NHS structure changes come into force

Doctor's equipment, a sphygmomanometer and stethoscope The changes have proved extremely controversial

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Government reforms of the NHS in England have come into force and health leaders warn of a tough year ahead.

Monday marks the first day of the new structures.

GP-led groups have taken control of local budgets and a new board, NHS England, has started overseeing the day-to-day running of services.

The NHS Confederation said the reforms represented a big opportunity but should not be seen as a "silver bullet" for the challenges ahead.

Mike Farrar, chief executive of the confederation, which represents health managers, said the squeeze on finances and the need to rebuild public confidence after the Stafford Hospital scandal meant the NHS was facing a critical period.

He said the reforms would bring clinical expertise to the fore of decision making, which would be a "huge asset".

Start Quote

Because GPs have face-to-face contact with patients every day... they are really well-placed to be able to make decisions about how healthcare should be delivered best”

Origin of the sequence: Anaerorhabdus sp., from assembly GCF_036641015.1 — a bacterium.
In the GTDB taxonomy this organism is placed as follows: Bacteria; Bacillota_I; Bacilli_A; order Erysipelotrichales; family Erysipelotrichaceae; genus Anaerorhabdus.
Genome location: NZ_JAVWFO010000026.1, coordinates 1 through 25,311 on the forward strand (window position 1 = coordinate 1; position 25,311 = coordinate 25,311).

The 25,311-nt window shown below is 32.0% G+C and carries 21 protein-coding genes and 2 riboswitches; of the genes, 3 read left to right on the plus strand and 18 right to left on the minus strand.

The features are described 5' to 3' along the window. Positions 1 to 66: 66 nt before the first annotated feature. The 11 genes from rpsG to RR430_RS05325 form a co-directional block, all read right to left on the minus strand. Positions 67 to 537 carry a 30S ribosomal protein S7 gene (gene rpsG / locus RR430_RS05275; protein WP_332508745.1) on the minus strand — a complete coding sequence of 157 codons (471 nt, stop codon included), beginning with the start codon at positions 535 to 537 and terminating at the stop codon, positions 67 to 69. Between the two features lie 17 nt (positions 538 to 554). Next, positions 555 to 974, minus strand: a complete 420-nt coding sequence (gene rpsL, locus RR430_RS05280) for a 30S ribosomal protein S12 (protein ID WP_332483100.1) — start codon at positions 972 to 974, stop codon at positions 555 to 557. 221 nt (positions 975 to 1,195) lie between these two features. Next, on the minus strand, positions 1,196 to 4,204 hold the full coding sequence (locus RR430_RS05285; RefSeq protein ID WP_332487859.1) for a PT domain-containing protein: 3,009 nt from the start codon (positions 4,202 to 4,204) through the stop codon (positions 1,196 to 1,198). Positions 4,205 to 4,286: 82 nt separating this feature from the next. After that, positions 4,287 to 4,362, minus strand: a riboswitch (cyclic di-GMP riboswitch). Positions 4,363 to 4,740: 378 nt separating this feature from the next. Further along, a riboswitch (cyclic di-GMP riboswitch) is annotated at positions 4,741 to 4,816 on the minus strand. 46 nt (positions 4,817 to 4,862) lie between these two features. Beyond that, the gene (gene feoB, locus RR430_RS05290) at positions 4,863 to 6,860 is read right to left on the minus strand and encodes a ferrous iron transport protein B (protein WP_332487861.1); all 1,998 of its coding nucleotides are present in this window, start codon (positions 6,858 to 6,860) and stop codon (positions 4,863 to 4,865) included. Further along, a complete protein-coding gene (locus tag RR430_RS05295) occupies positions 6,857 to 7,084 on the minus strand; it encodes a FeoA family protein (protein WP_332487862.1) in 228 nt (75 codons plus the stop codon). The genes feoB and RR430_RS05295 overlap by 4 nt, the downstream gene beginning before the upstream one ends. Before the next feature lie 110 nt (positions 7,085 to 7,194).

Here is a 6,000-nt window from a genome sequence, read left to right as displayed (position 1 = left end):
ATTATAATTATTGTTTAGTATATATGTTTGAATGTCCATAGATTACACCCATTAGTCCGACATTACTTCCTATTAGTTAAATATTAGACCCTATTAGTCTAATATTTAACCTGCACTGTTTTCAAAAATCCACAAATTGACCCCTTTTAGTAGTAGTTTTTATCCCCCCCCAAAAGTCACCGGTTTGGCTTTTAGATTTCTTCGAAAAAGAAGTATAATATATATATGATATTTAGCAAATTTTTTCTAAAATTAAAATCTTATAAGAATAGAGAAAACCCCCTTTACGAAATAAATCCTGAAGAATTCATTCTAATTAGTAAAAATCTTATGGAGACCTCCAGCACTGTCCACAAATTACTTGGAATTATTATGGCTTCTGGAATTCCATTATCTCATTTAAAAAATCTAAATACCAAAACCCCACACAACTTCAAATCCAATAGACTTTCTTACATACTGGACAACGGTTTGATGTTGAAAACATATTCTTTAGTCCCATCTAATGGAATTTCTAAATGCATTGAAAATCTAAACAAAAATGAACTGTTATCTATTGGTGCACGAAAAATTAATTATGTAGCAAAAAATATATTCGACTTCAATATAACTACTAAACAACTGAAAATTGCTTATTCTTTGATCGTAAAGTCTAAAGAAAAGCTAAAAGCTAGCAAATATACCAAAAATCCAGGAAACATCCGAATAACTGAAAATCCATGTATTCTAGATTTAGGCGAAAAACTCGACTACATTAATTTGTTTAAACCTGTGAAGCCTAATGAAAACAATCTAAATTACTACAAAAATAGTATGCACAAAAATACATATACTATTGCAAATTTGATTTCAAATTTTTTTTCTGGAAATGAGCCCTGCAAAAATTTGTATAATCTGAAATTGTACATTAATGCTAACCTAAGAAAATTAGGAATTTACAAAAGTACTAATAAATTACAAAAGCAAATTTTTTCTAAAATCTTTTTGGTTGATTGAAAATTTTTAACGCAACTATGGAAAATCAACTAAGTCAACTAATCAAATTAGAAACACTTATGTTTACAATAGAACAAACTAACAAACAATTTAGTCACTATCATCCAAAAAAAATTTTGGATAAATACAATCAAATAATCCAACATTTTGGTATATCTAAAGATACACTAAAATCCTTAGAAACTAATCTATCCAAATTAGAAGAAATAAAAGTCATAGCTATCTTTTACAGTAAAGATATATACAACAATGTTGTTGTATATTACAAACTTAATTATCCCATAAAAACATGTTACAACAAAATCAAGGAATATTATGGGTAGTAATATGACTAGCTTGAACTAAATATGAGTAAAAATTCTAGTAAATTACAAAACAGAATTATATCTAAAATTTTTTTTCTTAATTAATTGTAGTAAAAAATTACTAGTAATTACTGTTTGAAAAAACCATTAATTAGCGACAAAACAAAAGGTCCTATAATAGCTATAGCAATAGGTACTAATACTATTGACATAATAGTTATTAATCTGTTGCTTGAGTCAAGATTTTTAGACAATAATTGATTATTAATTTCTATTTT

End Quote GP Catherine Briggs

But he warned: "We need to recognise the huge challenges facing the health service. New structures alone won't enable us to tackle these challenges, and we should not see them as a silver bullet.

"Those doing the day-job face major pressures in trying to keep the NHS's head above water, while focusing on making the new world work."

The start of the new system comes nearly three years since the changes were put forward.

The publication of the plans in the summer of 2010 sparked a long and, at times, damaging battle for the government to push through with its changes.

Ministers even had to take the unprecedented step of halting the progress of the bill through Parliament amid criticism from medical bodies, academics and unions.

In particular, concerns have been expressed about what many believe is a greater role for the private sector.

'Compassionate care'

Some have also questioned whether introducing such major changes - they have been dubbed the most radical overhaul since the NHS was created - at a time when money is so tight makes sense.

Start Quote

Far from letting 'doctors decide', ministers are forcing the medical profession to open up all NHS services to the market”

End Quote Andy Burnham Shadow health secretary

But as the new bodies take up control - and the old organisations, including 152 primary care trusts, are scrapped - the government maintained the changes would put the NHS on a firm footing for the 21st century.